Le Case D’Arte, Milan
Private Collection, Italy (acquired from the above in 1989)
Christie’s, London, 15 February 2012, Lot 249 (consigned by the above)
Galerie Nathalie Seroussi, Paris
Acquired from the above by the present owner
Since the late 1960s, abstraction has formed a conceptual keystone through which Richter has radically explored the compositional and chromatic possibilities of the painted medium. During the mid-1970s, Richter embarked on a series of paintings based on photographs depicting thickly applied oil paint and smaller painted brushstrokes. Monumentally blown up and executed with photorealist veracity, these zoomed in details took on the appearance of Abstract Expressionist paintings. From this moment on Richter had found the logic through which the figurative could be made abstract; a transformation that when reversed validated a form of free-painting in which abstraction could be understood as figurative, and thus in many ways photographic. In the first half of the 1980s, Richter became increasingly prolific in his abstract paintings. Initially indulging in a myriad of free floating and delineated abstract shapes, these works would lay the foundation for the ensuing abstract paintings that would come to define the period post-1986, in which Richter began to layer accumulations of pigment and determine formal discord and resolution using the squeegee alone. The present work thus stands at an important turning point in the artist’s oeuvre. It is already here that we can fully detect a movement away from planned compositional elements and towards the element of chance as implicated by the rubber squeegee.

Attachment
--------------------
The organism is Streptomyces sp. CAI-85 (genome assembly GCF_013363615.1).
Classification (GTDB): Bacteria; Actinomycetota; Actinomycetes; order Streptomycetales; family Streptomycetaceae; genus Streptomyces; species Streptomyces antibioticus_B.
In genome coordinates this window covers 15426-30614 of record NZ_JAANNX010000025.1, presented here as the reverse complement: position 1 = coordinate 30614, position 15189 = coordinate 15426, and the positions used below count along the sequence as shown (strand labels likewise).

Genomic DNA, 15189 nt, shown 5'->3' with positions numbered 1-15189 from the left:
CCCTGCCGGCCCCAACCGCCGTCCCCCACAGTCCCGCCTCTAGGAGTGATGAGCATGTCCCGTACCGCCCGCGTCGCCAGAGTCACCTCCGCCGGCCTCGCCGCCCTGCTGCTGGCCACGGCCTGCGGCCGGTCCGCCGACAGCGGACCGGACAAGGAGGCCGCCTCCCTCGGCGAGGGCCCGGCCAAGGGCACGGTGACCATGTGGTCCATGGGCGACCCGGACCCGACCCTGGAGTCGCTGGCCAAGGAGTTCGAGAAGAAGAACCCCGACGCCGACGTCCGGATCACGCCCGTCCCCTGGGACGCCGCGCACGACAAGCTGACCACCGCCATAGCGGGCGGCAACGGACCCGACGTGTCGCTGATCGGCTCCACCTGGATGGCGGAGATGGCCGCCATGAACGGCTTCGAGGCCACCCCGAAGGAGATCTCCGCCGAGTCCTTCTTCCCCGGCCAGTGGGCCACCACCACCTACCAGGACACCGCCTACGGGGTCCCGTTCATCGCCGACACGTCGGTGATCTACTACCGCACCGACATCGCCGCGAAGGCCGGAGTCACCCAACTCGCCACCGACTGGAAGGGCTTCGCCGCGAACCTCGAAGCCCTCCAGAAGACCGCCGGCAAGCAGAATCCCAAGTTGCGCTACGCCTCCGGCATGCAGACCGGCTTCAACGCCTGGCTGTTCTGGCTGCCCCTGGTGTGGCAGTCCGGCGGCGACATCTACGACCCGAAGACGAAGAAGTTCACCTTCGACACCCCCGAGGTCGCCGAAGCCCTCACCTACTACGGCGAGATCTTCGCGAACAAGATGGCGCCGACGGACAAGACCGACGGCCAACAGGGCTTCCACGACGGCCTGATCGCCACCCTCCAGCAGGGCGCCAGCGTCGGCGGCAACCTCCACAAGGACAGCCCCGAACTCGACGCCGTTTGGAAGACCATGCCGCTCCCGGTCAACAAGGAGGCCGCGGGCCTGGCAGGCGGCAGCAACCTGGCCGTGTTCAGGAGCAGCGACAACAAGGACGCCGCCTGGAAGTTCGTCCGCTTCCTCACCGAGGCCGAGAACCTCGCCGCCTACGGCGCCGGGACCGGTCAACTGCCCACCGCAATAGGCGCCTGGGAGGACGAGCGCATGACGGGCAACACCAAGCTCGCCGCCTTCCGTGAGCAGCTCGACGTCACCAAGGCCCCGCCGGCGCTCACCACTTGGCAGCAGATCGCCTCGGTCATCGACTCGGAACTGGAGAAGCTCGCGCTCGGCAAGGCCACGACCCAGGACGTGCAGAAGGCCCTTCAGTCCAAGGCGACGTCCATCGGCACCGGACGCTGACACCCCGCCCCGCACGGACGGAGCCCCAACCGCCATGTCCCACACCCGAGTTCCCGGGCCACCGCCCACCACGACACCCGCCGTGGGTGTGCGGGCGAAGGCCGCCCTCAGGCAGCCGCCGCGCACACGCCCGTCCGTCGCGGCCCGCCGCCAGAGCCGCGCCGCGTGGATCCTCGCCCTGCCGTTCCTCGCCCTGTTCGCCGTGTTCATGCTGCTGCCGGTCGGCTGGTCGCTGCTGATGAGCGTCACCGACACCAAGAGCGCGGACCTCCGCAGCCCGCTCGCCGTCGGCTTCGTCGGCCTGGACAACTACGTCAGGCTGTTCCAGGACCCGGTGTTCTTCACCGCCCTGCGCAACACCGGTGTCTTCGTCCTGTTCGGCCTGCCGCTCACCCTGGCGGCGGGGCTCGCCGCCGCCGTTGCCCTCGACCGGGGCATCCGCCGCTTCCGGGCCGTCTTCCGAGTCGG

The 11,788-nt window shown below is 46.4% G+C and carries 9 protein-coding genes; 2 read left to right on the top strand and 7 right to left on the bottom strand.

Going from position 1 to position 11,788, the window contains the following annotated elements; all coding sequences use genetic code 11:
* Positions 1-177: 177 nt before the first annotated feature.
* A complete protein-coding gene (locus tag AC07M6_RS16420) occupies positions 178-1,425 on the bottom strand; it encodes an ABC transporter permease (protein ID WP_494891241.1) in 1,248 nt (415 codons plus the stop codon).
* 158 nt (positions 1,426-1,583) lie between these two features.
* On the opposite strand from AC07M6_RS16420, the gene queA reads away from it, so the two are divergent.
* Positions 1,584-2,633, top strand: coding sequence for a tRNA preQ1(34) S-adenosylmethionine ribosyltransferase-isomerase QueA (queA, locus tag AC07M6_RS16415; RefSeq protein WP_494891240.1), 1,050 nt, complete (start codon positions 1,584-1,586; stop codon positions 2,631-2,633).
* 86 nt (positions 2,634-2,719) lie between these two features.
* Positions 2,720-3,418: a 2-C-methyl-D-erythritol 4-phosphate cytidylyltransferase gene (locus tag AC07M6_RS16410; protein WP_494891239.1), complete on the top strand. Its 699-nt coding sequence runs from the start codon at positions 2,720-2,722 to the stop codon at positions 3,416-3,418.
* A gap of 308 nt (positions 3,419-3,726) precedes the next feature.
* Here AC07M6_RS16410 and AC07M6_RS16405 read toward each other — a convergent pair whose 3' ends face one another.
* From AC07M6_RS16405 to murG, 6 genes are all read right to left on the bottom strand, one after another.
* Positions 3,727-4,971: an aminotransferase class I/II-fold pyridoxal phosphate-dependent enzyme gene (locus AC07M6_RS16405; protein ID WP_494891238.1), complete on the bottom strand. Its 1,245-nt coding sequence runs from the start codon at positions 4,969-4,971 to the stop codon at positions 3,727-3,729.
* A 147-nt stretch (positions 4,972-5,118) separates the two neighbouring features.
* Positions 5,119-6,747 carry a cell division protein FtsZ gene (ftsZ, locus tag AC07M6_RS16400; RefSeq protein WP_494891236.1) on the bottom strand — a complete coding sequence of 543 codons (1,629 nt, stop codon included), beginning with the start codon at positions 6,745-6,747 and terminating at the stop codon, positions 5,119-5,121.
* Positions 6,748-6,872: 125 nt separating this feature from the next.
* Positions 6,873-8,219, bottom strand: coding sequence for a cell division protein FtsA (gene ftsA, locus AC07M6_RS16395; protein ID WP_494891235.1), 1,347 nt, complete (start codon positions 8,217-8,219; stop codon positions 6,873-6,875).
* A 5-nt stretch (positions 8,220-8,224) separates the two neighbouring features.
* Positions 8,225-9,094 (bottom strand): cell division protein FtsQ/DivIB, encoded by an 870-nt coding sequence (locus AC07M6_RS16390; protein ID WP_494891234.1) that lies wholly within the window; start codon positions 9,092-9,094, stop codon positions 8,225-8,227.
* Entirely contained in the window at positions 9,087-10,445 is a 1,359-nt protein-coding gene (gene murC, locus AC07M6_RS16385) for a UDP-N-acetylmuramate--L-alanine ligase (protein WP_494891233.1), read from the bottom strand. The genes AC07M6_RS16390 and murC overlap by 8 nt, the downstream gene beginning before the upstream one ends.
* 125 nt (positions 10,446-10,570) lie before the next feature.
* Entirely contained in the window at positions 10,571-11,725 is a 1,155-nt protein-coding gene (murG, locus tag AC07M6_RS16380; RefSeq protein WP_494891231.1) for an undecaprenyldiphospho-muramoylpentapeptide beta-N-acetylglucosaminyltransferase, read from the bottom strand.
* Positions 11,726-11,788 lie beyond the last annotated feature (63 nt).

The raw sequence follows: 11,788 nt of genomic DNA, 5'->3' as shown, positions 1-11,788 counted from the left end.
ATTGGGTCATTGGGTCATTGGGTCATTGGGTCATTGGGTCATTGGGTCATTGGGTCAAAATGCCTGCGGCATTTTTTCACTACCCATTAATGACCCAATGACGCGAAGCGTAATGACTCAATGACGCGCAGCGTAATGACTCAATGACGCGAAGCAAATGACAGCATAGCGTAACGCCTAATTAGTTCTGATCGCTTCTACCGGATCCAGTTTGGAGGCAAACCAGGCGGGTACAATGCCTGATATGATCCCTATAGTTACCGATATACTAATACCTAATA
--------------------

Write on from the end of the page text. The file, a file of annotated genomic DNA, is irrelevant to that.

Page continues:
In its fervent celebration of colour, Untitled (19.3.86) is a revelation of boundless chromatic affect that is further compounded by the raw paper medium. Reflecting on Richter’s abstract practice, Benjamin Buchloh writes: “[I]f the ability of colour to generate this emotional, spiritual quality is presented and at the same time negated at all points, surely it's always cancelling itself out. With so many combinations, so many permutational relationships, there can’t be any harmonious chromatic order, or compositional either, because there are no ordered relations left either in the colour system or the spatial system” (Benjamin Buchloh, ‘An Interview with Gerhard Richter’ (1986) in: Benjamin Buchloh, Ed., Gerhard Richter: October Files, Massachusetts 2009, pp. 23-24). It is in this redefinition of compositional order that Richter evokes a mesmerising polyphony of colour, texture, and perspective. In Untitled (19.3.86) the phenomenological capacity of painting is presented as a dichotomy between the squeegee and the brush; a trajectory that would come to monumental fruition in his paintings on canvas of the following years.
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